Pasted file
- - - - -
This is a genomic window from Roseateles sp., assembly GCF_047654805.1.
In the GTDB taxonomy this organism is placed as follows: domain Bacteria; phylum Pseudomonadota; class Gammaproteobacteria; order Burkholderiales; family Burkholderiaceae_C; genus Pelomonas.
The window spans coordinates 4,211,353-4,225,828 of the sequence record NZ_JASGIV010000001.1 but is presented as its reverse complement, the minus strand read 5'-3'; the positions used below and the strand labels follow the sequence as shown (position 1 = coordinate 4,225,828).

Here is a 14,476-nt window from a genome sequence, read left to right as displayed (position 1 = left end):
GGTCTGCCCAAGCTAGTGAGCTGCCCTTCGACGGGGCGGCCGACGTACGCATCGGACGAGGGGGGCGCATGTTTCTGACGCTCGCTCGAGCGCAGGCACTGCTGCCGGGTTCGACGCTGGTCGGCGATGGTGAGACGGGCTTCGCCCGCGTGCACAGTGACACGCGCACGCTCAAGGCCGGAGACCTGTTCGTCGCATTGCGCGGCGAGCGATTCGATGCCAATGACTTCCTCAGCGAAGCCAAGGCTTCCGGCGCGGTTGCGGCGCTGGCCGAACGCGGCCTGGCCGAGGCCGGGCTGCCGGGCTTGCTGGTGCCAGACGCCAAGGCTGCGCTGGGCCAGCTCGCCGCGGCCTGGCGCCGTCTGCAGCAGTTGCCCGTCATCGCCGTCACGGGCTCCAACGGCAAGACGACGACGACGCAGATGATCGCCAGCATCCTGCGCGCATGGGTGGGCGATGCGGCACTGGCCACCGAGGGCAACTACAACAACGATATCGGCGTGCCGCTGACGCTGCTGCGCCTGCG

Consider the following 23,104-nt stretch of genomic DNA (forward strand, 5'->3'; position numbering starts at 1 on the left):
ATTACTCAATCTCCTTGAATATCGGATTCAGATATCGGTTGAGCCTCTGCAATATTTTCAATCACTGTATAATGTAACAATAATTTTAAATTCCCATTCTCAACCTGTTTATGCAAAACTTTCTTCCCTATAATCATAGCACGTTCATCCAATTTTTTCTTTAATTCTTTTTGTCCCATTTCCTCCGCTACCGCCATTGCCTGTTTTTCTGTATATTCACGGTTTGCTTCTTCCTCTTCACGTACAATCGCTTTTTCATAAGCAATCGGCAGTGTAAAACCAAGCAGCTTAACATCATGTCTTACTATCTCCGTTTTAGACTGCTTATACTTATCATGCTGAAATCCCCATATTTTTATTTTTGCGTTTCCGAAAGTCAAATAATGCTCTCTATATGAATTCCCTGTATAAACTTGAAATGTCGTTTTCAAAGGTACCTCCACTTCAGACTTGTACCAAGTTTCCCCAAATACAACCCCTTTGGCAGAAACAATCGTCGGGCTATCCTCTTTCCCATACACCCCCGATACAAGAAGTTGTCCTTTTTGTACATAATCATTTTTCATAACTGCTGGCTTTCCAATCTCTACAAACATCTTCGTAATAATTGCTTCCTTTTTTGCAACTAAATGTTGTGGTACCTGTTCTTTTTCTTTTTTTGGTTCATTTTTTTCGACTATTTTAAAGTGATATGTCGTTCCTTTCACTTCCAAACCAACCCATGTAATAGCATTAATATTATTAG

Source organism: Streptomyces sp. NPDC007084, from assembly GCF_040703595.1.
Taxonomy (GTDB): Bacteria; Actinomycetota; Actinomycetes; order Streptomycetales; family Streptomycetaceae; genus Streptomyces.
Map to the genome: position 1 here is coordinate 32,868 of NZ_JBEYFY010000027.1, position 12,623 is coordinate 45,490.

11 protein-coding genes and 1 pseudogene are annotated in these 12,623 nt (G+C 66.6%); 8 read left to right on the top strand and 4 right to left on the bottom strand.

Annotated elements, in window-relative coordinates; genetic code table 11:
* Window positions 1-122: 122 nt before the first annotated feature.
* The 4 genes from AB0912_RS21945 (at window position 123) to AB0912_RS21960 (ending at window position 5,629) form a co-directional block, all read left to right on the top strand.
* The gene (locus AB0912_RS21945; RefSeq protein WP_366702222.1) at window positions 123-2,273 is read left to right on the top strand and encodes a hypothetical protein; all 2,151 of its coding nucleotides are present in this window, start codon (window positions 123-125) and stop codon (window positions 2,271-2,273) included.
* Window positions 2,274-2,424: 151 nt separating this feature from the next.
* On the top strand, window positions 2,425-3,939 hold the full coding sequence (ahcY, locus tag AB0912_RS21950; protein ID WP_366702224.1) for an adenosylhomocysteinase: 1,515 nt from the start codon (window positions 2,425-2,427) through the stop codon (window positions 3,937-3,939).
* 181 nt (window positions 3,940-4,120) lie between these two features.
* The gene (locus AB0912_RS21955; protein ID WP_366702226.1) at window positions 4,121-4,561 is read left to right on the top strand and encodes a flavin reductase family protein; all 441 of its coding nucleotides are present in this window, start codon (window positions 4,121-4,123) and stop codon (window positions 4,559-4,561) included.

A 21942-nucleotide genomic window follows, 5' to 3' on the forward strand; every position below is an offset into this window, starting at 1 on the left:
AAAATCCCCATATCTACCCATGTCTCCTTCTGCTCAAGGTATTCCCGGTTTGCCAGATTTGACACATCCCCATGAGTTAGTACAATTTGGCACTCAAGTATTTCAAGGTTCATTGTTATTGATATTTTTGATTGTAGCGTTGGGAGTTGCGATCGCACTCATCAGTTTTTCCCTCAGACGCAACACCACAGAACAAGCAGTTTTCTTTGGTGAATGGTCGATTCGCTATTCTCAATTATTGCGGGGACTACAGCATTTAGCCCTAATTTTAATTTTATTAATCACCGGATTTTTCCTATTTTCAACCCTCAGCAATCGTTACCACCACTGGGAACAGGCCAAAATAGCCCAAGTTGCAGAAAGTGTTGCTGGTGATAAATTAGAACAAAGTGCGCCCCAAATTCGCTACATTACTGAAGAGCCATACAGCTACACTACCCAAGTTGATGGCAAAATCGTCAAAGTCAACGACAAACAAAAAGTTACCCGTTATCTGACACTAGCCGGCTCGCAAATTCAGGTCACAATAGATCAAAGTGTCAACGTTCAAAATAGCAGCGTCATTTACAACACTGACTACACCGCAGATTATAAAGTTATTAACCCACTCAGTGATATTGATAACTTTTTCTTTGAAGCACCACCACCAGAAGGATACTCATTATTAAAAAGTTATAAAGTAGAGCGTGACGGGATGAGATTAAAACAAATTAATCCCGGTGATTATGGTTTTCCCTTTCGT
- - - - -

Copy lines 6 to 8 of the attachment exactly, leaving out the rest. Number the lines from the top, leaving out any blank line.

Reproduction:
Consider the following 23,104-nt stretch of genomic DNA (forward strand, 5'->3'; position numbering starts at 1 on the left):
ATTACTCAATCTCCTTGAATATCGGATTCAGATATCGGTTGAGCCTCTGCAATATTTTCAATCACTGTATAATGTAACAATAATTTTAAATTCCCATTCTCAACCTGTTTATGCAAAACTTTCTTCCCTATAATCATAGCACGTTCATCCAATTTTTTCTTTAATTCTTTTTGTCCCATTTCCTCCGCTACCGCCATTGCCTGTTTTTCTGTATATTCACGGTTTGCTTCTTCCTCTTCACGTACAATCGCTTTTTCATAAGCAATCGGCAGTGTAAAACCAAGCAGCTTAACATCATGTCTTACTATCTCCGTTTTAGACTGCTTATACTTATCATGCTGAAATCCCCATATTTTTATTTTTGCGTTTCCGAAAGTCAAATAATGCTCTCTATATGAATTCCCTGTATAAACTTGAAATGTCGTTTTCAAAGGTACCTCCACTTCAGACTTGTACCAAGTTTCCCCAAATACAACCCCTTTGGCAGAAACAATCGTCGGGCTATCCTCTTTCCCATACACCCCCGATACAAGAAGTTGTCCTTTTTGTACATAATCATTTTTCATAACTGCTGGCTTTCCAATCTCTACAAACATCTTCGTAATAATTGCTTCCTTTTTTGCAACTAAATGTTGTGGTACCTGTTCTTTTTCTTTTTTTGGTTCATTTTTTTCGACTATTTTAAAGTGATATGTCGTTCCTTTCACTTCCAAACCAACCCATGTAATAGCATTAATATTATTAG

Source organism: Streptomyces sp. NPDC007084, from assembly GCF_040703595.1.